# NewsRaspberry Pi computer, is it rational?

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#### Urwumpe

##### Not funny anymore
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Is still not 100% open-source since it is about reverse engineering the interfaces of NVidia cards.

And the problem then: You also need NVidia hardware. Not really optimal.

#### Artlav

##### Aperiodic traveller
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I don't really understand the point of these but thats maybe because I'm a sysadmin and not a programmer. Now give me something I can throw disks and network cards into and I'm happy.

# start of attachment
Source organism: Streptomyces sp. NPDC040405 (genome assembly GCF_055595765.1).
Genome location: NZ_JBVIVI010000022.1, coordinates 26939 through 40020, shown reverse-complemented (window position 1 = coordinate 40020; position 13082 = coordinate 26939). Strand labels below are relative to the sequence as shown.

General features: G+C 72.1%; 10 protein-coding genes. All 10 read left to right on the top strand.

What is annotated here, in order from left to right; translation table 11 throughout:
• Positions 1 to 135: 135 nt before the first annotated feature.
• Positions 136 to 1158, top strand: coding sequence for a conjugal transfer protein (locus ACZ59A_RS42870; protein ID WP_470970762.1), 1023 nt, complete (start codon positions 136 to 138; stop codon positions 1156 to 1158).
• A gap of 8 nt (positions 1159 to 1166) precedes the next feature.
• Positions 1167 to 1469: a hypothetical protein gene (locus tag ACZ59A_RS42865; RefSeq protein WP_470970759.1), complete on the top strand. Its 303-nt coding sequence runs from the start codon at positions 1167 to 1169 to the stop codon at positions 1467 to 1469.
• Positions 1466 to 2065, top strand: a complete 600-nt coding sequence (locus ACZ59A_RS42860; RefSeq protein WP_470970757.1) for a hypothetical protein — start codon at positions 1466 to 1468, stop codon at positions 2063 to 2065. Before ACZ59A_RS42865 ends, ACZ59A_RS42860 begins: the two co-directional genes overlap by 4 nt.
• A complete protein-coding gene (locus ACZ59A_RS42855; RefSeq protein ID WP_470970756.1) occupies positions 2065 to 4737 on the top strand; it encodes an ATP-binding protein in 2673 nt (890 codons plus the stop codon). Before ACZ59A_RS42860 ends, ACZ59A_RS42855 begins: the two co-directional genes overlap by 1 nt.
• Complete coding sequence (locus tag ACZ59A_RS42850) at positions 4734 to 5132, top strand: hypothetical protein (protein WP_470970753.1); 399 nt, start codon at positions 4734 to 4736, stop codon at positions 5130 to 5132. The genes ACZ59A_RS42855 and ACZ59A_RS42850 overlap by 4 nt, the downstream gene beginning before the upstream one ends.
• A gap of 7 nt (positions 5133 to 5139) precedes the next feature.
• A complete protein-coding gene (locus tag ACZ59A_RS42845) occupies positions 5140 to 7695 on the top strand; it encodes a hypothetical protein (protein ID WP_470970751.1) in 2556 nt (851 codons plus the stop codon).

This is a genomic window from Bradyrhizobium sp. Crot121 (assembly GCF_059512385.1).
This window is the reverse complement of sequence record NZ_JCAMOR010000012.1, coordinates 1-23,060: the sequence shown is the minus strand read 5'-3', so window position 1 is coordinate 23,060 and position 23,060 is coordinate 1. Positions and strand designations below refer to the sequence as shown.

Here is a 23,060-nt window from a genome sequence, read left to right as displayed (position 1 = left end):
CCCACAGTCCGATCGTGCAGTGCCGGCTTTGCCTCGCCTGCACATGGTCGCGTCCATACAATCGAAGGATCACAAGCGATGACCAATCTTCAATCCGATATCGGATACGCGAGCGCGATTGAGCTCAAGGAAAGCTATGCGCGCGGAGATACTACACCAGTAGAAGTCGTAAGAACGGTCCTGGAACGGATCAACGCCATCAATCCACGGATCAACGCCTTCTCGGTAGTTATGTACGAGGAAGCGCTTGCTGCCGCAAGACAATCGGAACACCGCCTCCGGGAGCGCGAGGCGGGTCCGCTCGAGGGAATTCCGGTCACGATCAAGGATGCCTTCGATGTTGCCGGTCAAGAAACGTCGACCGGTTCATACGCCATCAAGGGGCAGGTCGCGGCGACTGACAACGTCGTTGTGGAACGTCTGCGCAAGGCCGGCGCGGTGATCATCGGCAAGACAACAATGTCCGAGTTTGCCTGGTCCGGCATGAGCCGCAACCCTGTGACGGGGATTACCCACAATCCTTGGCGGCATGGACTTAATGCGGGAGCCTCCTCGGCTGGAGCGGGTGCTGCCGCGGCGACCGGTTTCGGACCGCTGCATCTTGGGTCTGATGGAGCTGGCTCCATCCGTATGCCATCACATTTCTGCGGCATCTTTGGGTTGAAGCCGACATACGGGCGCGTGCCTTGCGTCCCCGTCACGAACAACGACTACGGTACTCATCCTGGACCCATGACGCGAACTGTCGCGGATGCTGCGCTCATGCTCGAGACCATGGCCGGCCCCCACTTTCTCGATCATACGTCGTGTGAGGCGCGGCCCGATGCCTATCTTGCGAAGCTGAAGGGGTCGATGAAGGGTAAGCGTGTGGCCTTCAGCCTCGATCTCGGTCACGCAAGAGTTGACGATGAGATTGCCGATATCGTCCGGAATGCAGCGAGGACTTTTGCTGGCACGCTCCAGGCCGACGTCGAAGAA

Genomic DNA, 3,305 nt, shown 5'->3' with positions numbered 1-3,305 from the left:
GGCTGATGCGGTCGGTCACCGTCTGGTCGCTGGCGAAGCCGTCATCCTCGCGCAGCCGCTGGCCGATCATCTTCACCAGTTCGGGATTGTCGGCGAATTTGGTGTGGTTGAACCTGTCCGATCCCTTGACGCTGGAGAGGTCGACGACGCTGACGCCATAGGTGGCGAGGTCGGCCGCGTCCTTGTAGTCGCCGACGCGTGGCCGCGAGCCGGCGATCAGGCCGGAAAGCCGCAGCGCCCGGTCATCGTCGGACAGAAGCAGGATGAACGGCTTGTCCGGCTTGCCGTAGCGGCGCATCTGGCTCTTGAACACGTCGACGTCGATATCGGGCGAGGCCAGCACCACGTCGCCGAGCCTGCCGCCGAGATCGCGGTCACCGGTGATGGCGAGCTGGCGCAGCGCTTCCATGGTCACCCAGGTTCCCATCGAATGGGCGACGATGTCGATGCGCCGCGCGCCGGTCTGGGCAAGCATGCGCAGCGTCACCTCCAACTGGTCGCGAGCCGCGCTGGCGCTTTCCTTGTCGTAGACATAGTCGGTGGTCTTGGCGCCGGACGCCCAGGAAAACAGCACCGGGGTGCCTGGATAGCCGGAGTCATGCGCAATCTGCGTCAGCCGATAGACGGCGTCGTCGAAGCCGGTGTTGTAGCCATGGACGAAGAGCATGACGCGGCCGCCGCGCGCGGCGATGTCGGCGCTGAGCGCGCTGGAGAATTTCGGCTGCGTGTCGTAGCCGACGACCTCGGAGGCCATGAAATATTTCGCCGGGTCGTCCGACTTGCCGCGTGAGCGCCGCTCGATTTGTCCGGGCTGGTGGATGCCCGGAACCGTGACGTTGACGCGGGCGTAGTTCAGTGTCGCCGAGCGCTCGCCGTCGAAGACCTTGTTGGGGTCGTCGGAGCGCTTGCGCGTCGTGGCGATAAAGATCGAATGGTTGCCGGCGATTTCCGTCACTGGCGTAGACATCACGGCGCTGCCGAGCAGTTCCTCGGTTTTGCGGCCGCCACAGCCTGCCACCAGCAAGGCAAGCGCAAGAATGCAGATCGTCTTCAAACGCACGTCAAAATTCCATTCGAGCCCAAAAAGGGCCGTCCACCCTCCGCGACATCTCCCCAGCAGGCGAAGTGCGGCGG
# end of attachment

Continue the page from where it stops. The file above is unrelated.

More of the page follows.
Random case #1 - you want to know how to administer a cluster. You get 9 boards for $325, a hub and some wires - voilà, a mini-cluster with all the needed patterns. Random case #2 - you need something to both control a piece of hardware with motors and sensors and at the same time process and store a large stream of information coming from the same sensors, all the while running off batteries inside a cramped unventilated box. And so on. Uses are unlimited. #### Jarvitä ##### New member May get this on one of the subsequent batches. All its weaknesses are really insignificant when you look at the price. The main use I can imagine for it is as a uC with a built-in development kit. Random case #2 - you need something to both control a piece of hardware with motors and sensors and at the same time process and store a large stream of information coming from the same sensors, all the while running off batteries inside a cramped unventilated box. It's battery powered? #### Artlav ##### Aperiodic traveller Addon Developer Beta Tester It's battery powered? It have a place to attach power to. With W level power consumption it can run off AA batteries easy. Also, they won't provide a power supply with the board, you'll have to make/get one on your own. #### Ghostrider ##### Donator Donator Now, imagine a Beowulf cluster of these. #### Artlav ##### Aperiodic traveller Addon Developer Beta Tester Consider this: The first 10000 batch have already been sold out by now, and they are having "over 600 registrations of interest, visits or pre-orders every second" at Farnell alone. Amazing to see such interest in a thing so opposite from an iPhone. #### Linguofreak ##### Well-known member nor is it a fully functional computer (ARM, severely underpowered). You're just spoiled by Moore's law. It actually compares quite favorably to a 10-year old desktop machine that I have here at home. I don't know what chip it runs, the BBC report says it runs UNIX/Debian? EDIT: I'm probably getting confused between UNIX/LINUX, know nothing about either... My cloth ears, he says" Debian/Linux" N. This might clear up some of the confusion: http://en.wikipedia.org/wiki/Unix-like #### TMac3000 ##### Evil Republican Is still not 100% open-source since it is about reverse engineering the interfaces of NVidia cards. And the problem then: You also need NVidia hardware. Not really optimal. Conceded:yes: I remember trying to get an Nvidia card to work in Fedora 9 as my introduction to desktop Linux. It was absolute hell, but once I got it working, it was quite adequate. But do you sort of have to reverse-engineer proprietary hardware to make an open source driver for it:idk:? #### garyw ##### O-F Administrator Administrator Addon Developer Tutorial Publisher Random case #1 - you want to know how to administer a cluster. You get 9 boards for$325, a hub and some wires - voilà, a mini-cluster with all the needed patterns.